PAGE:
Budapest and Belgrade do not want to pay for the transit of “blue fuel” at Sofia’s new prices
Bulgaria has introduced an additional fee for the transit of Russian gas to EU countries. The supply of our raw materials across its territory over the past year has fallen to a minimum: in the current difficult geopolitical conditions, only Serbia and Hungary among Europeans have not refused to purchase “blue fuel” in our country. Sofia does not directly import Russian gas, but this does not prevent it from profiting from its neighbors: thanks to new transport tariffs, Bulgaria will be able to increase budget revenues from transit operations by almost $1 billion per year.
The Bulgarian parliament has introduced an additional fee for the transit of Russian gas through its territory – fiscal levies should almost double from next year and amount to approximately $100 per thousand cubic meters. In theory, importers and gas transportation companies that organize imports will be responsible for payment. In fact, Gazprom will have to deal with the new tax obligations, which is trying to retain the remaining European customers who agree to purchase “blue fuel” along this route.
“This is not a tax, but an extortionate extortion, contrary to the norms of the European Union, of which Bulgaria is a member. In fact, this is a discriminatory, usurious measure that jeopardizes the gas supply of the countries of the Old World in the coming winter,” says Deputy General Director of the National Energy Security Fund Alexey Grivach.
Gas from Russia flows through Bulgaria via the overland extension of the Turkish Stream gas pipeline and through the state’s internal gas transportation system. Sofia itself does not purchase Russian hydrocarbons, but only receives a commission by sending raw materials to Hungary and Serbia. Russian gas supplies to these countries amount to about 6-7 billion cubic meters per year. With the new “tax”, the transit of hydrocarbons will bring about $900 million in carefree profits to the Bulgarians. Apparently, in the current circumstances, making money from their EU neighbors is not a problem for Bulgarians.
– I repeat, this is not a tax, but a special discriminatory fee only for Russian gas in transit. Its introduction is contrary to EU rules and transit contracts that were signed between Gazprom and Bulgartransgaz. At the same time, the mechanism for levying such a fiscal burden is unclear. Transit is paid in accordance with the contract, which does not provide for such a fee. Bulgaria receives half of its gas from Azerbaijan through TAP (Trans Adriatic Gas Pipeline, supplying Western European countries with Caspian and Middle Eastern “blue fuel”) and IGB (gas pipeline connecting the national transportation systems of Greece and Bulgaria). And the second half is Russian gas, which Sofia receives through exchange transactions with Turkey, Greece and, possibly, Hungary. According to business papers, Bulgaria has not directly fulfilled the contract for the purchase of Russian gas for a year and a half. In reality, everything is somewhat different: for example, in October, more than 90% of the 1.7 billion cubic meters of “blue fuel” that entered the Bulgarian gas transportation system was of Russian origin. These raw materials were sold to the Bulgarians by European contractors who had a surplus of raw materials.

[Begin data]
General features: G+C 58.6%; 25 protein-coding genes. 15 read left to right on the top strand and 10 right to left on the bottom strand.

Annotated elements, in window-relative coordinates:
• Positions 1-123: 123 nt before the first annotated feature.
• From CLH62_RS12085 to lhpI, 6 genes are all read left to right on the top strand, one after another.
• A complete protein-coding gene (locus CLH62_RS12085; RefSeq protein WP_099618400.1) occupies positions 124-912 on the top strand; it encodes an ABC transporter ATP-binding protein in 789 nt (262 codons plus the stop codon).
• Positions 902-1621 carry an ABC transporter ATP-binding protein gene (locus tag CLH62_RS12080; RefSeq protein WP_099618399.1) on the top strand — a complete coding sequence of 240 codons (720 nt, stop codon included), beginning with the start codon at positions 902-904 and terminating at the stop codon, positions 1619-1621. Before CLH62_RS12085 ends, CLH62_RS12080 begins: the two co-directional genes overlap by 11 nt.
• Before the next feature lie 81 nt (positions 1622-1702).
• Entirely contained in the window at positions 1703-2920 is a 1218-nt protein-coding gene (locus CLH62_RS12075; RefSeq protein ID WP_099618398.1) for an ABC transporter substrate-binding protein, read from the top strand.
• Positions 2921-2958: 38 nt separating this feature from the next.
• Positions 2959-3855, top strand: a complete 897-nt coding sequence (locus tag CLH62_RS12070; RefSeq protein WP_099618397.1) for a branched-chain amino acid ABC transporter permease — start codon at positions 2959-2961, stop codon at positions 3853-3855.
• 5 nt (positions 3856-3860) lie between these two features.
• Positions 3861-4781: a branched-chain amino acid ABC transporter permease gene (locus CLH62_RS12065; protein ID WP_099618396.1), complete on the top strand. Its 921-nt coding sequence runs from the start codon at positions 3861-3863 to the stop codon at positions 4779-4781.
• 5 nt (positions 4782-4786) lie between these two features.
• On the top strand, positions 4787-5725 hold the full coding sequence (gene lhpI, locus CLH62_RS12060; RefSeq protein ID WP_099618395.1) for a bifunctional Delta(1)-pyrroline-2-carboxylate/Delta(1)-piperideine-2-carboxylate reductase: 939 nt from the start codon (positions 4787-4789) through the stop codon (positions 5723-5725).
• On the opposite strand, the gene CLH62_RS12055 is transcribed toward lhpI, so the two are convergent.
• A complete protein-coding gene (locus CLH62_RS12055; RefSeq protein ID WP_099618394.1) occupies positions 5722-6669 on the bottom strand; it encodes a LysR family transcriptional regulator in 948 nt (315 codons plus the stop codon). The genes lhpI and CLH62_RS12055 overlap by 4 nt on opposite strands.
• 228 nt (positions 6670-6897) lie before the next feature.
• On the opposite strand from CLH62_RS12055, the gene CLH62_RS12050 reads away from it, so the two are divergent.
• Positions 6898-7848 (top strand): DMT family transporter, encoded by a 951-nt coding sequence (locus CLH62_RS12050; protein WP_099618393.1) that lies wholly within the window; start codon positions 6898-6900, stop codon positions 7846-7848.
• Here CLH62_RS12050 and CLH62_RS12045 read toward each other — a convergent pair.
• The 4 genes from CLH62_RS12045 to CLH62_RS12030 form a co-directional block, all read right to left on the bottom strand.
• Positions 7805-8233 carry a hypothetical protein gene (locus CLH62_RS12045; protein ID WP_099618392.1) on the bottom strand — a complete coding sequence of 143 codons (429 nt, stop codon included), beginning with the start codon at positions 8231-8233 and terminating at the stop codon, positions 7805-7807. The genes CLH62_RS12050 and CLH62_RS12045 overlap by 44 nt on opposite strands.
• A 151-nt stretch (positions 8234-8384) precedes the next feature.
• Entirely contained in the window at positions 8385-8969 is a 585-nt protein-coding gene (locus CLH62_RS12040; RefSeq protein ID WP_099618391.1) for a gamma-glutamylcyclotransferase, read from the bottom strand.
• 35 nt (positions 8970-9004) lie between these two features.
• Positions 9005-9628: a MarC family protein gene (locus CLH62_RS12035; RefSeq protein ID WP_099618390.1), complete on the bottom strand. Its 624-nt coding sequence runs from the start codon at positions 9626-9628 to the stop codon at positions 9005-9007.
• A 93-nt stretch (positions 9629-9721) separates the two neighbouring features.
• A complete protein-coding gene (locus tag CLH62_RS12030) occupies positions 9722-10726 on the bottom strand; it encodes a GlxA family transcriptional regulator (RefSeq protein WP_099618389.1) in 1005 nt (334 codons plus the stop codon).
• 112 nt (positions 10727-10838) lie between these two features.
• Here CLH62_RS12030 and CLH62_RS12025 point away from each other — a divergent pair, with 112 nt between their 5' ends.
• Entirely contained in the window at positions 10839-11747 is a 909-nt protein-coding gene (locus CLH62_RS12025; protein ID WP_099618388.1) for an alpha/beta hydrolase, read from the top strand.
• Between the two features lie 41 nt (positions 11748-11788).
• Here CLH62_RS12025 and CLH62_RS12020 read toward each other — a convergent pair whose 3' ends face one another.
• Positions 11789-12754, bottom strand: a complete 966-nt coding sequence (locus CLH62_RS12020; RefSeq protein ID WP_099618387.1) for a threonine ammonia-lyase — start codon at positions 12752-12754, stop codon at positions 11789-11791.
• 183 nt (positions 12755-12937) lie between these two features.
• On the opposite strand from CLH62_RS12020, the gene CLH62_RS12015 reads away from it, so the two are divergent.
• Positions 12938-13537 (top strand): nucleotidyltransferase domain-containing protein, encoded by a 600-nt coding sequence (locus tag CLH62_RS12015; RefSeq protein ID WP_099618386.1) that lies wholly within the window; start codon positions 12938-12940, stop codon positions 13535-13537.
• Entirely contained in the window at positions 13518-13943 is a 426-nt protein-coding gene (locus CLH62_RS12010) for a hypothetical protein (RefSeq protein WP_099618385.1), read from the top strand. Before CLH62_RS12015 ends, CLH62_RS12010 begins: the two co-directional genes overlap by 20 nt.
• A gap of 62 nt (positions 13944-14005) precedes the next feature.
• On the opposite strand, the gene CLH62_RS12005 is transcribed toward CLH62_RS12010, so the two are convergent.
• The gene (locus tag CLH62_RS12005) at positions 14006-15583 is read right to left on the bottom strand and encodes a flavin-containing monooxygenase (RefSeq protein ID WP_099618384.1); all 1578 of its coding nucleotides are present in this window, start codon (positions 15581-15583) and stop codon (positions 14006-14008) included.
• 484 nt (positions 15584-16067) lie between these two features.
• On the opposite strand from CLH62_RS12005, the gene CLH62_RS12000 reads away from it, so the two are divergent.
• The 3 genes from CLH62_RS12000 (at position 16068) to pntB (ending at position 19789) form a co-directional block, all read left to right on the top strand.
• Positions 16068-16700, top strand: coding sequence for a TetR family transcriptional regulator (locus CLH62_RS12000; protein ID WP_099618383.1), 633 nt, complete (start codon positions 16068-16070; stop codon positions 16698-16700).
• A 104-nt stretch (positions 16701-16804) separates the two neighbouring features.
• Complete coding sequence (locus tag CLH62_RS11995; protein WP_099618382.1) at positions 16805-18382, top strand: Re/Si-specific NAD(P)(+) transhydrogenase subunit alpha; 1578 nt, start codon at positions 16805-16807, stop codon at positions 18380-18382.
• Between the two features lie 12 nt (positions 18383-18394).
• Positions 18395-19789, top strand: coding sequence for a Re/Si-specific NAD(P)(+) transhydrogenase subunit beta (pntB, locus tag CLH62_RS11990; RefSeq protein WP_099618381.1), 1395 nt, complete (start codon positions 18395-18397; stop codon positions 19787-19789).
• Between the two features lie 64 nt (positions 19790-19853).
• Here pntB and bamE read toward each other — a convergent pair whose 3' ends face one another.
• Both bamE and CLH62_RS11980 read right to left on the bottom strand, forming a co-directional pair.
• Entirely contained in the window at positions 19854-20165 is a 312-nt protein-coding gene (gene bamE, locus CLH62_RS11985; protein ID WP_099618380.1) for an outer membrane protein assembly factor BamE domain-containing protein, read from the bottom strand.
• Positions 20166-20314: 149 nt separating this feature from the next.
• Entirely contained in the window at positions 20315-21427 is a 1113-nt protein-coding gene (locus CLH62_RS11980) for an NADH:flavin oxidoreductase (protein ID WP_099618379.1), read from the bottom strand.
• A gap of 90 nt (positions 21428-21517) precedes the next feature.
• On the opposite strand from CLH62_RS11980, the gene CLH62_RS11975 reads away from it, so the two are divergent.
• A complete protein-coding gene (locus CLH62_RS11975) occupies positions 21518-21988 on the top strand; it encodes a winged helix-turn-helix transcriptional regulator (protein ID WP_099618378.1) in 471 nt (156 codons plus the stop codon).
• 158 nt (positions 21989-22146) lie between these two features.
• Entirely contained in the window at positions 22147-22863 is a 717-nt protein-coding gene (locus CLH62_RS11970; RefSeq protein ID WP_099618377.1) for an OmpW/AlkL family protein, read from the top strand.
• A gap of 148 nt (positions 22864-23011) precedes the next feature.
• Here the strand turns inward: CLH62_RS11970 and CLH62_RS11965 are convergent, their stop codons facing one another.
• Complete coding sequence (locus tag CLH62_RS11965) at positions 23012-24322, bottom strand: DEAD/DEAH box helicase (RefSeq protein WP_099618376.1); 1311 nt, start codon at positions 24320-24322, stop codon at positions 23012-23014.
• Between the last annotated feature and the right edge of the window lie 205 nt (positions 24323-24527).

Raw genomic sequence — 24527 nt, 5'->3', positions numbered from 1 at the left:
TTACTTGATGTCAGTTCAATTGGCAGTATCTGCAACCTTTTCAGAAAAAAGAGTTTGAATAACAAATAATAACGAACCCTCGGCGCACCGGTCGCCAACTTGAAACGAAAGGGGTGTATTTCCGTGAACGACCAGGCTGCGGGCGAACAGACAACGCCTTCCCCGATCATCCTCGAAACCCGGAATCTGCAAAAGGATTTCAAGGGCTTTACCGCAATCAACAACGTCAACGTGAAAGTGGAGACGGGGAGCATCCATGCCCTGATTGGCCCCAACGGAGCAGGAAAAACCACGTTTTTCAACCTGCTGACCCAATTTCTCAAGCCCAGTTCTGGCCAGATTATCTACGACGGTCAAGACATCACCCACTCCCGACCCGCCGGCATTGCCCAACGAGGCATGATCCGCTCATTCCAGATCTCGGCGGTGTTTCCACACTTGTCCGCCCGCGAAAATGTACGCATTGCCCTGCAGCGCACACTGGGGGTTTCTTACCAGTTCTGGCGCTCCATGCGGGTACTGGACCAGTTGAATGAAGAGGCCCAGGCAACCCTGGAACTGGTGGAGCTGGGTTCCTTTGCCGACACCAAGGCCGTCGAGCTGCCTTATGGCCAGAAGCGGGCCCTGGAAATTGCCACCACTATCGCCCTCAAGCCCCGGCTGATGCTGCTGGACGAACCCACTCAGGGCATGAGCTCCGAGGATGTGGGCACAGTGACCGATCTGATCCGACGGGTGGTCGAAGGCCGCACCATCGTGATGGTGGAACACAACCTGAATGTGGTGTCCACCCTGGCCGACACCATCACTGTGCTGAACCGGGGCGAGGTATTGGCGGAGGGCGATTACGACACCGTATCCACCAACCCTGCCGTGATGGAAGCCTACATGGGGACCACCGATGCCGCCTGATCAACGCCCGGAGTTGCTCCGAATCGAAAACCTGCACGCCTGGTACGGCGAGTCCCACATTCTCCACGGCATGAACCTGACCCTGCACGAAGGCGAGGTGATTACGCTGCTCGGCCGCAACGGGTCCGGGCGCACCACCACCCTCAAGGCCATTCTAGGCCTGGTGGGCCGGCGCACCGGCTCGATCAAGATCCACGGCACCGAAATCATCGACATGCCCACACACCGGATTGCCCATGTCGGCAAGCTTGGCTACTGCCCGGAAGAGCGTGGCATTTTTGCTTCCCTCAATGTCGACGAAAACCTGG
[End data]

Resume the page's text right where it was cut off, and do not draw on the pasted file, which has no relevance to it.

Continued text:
– The price of the agreement for the supply of energy resources depends on the terms of each specific contract. If cost indicators are tied to a specific hub, where raw materials are transshipped from one tanker to another, then the cost of energy resources will be approximately the same – both for pipeline hydrocarbons from Russia and for liquefied fuels from other competitive producers. If the contract uses an oil link or some other discounts, then now the cost of energy resources from our country will be lower, since at present quotes from gas hubs are approximately 1.5-2 times higher than the usual level.
– The Bulgarian side has two options: go to court and prove the legality of the additional fee or stop transit. Apparently, it was precisely for the implementation of such an idea that this initiative was introduced – to blackmail Russia and its neighbors in the EU with the threat of stopping transit. Whether Sofia and those who imposed this initiative on her are ready to follow the built path to the end – time will tell. If the states chosen to implement such a task are able to cope with their provocative goal, then already this winter an acute artificial gas crisis is possible in the countries of south-eastern Europe, which will inevitably affect the gas market of the continent as a whole. However, there is also a peaceful outcome: in order not to heat up the atmosphere, the Europeans will “shake hands” and save such leverage on Russia for the future.”